Kim, Dong Sung. 1996. “Social Welfare Policy in the East Asian and Latin American NICs: A Comparative Study of Social Welfare Variations.” Ph.D. diss. Department of Government and Politics, University of Maryland at College Park.

 

Kim, Yeon-myung. 1999. “Kudaehan Silhumkwa Bulhwaksilha Mirae” [Great Experiment and Unclear Future]. Sindongah. December.

 

Lee, He-kyung. 1993. “Hankookeui Sodeuckbojangjedo: Apchooksungjangeui Hankewa Taldogoohwaeui Kwaje” [Korean Social Security System: the Limitation of Compressed Growth and Task for De-instrumentalization], Yonseisahoibokjiyungoo [Yonsei Social Welfare Studies], Vol.1.

 

Moon, Chung-in and Jae-jin Yang. 2001. “The Kim Dae Jung Government and Productive Welfare Initiative: Ideals and Reality.” Paper presented at a conference on “Korea in Transition: Three Years under the Kim Dae Jung Government,” Georgetown University, March 25-27, 2001.

 

Moon, Hyungpyo, Hyehoon Lee, and Yoo Gyeongjoon. 1999. Economic Crisis and Its Social Consequences. Seoul, Korea: Korea Development Institute

 

National Statistics Office (Republic of Korea). 1999. KOSIS.http://www.nso.go.kr/

 

Neils, Kimberly J. 1999. “Political Institutions and Redistributive Social Spending in the Developing World.” Paper presented at the Annual Meeting of the American Political Science Association, Atlanta, Georgia, September 1-5.

 

OECD. 1999. OECD Economic Survey 1998-1999:158-159

 

Office of the President. 2000. DJ Welfarism: A New Paradigm for Productive Welfare in Korea. Seoul, Korea: Office of President

 

Pierson, Paul. ed. 2000. The New Politics of the Welfare State. Oxford: Oxford University Press.

 

Rodrick, Dani. 1997. Has Globalization Gone Too Far?. Washington D.C.: Institute for International Economics.

 

Rudra, Nita. 2002. “Globalization and the Decline of the Welfare State in Less Developed Countries.” International Organization. Volume 56, Number 2, pp. 411-445.

 

Shin, Dong Myeon. 2000. “Financial Crisis and Social Security: The Paradox of the Republic of Korea.” International Social Security Review. 53(3): 83-107.

 

Song, Ho Keun. 1998. “Sinsahoiundong Chamyuja Bunsuk” [The Analysis of Participants in the New Social Movement]. Hankuk Sahoi Kwahak [Korean Social Science]. 20.3

 

Soskice, David. 1999. "Divergent Production Regimes: Coordinated and Uncoordinated Market Economies in the 1980s and 1990s" in Herbert Kitschelt et al. eds. Continuity and Change in Contemporary Capitalism. Cambridge: Cambridge University Press.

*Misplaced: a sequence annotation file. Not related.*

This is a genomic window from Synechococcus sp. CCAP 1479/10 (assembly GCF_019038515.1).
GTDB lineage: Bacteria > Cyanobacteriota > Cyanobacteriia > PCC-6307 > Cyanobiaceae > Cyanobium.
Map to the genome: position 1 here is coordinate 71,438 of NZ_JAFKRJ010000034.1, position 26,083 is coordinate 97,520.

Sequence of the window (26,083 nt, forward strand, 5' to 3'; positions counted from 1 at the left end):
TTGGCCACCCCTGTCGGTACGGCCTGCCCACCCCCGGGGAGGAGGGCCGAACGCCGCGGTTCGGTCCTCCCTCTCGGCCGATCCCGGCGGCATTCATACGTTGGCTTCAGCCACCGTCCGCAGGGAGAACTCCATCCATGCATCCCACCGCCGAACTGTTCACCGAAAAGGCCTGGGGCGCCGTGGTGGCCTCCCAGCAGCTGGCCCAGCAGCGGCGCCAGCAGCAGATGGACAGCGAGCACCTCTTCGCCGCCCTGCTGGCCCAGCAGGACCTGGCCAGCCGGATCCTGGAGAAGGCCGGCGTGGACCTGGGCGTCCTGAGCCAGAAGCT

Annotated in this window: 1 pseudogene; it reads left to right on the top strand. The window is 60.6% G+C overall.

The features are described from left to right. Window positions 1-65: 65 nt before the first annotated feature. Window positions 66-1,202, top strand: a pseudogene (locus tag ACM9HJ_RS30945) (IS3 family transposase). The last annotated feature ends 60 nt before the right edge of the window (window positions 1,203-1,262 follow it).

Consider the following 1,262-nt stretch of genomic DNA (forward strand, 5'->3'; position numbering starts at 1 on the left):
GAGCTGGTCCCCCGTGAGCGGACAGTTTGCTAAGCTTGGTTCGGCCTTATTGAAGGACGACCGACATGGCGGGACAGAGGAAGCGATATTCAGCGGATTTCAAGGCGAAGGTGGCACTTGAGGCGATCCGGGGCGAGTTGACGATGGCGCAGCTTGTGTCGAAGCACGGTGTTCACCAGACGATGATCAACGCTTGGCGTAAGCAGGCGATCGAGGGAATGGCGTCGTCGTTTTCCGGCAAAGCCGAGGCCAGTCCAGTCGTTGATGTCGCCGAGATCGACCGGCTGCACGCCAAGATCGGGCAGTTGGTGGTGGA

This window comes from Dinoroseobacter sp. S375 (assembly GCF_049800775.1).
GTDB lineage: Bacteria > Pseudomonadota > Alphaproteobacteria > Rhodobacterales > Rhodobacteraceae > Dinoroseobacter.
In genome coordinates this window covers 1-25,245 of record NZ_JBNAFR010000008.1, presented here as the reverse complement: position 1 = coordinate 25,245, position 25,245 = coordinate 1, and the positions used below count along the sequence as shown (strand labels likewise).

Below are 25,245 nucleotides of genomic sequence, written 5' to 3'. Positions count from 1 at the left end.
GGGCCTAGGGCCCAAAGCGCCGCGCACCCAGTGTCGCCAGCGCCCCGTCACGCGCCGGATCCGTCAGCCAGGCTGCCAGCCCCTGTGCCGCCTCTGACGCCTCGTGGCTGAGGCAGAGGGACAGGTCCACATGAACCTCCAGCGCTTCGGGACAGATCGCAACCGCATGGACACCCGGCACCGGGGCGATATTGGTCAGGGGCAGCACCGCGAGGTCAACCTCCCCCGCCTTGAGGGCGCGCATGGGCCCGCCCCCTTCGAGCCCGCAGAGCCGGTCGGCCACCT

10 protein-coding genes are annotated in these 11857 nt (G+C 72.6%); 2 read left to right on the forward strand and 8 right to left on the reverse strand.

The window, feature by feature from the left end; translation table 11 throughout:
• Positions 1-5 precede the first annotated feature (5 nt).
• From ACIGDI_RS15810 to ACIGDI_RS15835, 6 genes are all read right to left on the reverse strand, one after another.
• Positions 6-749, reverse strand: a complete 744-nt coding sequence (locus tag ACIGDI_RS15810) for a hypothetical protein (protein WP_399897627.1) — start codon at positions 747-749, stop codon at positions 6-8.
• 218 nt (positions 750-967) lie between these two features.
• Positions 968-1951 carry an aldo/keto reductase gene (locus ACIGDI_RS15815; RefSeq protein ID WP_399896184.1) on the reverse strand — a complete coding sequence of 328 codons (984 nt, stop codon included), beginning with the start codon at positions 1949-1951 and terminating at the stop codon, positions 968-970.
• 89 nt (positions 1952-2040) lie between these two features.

Suh, Byung Hoon. 1994. “Chile: Hyukmyungkwa Kijuckeui Nara?” [Chile: Revolution and a Miracle Country?]. Sasang (Fall): 79-122.

 

Yang, Jae-jin. 2000. “The 1999 Pension Reform and a New Social Contract in South Korea.” Ph. Dissertation. Political Science, Rutgers University.

 

Yang, Jae-jin. 2001. Koojojojungkwa Sahoibokji: Baljunkookga Sahoibokji Paradigmeui Boongkoiwa Kim Dae Jung jungbooeui Kwaje” [“Structural Adjustment and Social Welfare: The Collapse of the Developmental State Social Welfare Paradigm and the Kim Dae Jung Government's Mandate]. Hankookjungchihakhoibo [Korean Political Science Review]. 35(1).

 

World Bank. 1998a. “Report and Recommendation of the President of the International Bank for Reconstruction and Development to the Executive Directors on a Proposed Structural Adjustment Loan in an Amount Equivalent to US$2.0 Billion to the Republic of Korea,”(March19). World Bank Report NO.P-7225-KO

 

World Bank. 1998b. “Report and Recommendation of the President of the International Bank for Reconstruction and Development to the Executive Directors on a Proposed Structural Adjustment Loan in an Amount Equivalent to US$2.0 Billion to the Republic of Korea,”(October 2). World Bank Report NO.P-7258-KO.



[1][1] This section draws heavily on Yang Jae-jin (2000).

[2][2] Korea also stood out for its commitment to public education. The Korean government poured into education twice the amount it spent on social welfare. Indeed, South Korea represents a classical example of the developmental state where the government channeled available resources preferentially into economic and human resource development. Singapore, another tiger economy, shows a similar pattern: a combination of a relatively low social welfare commitment and high investment in economic services and education.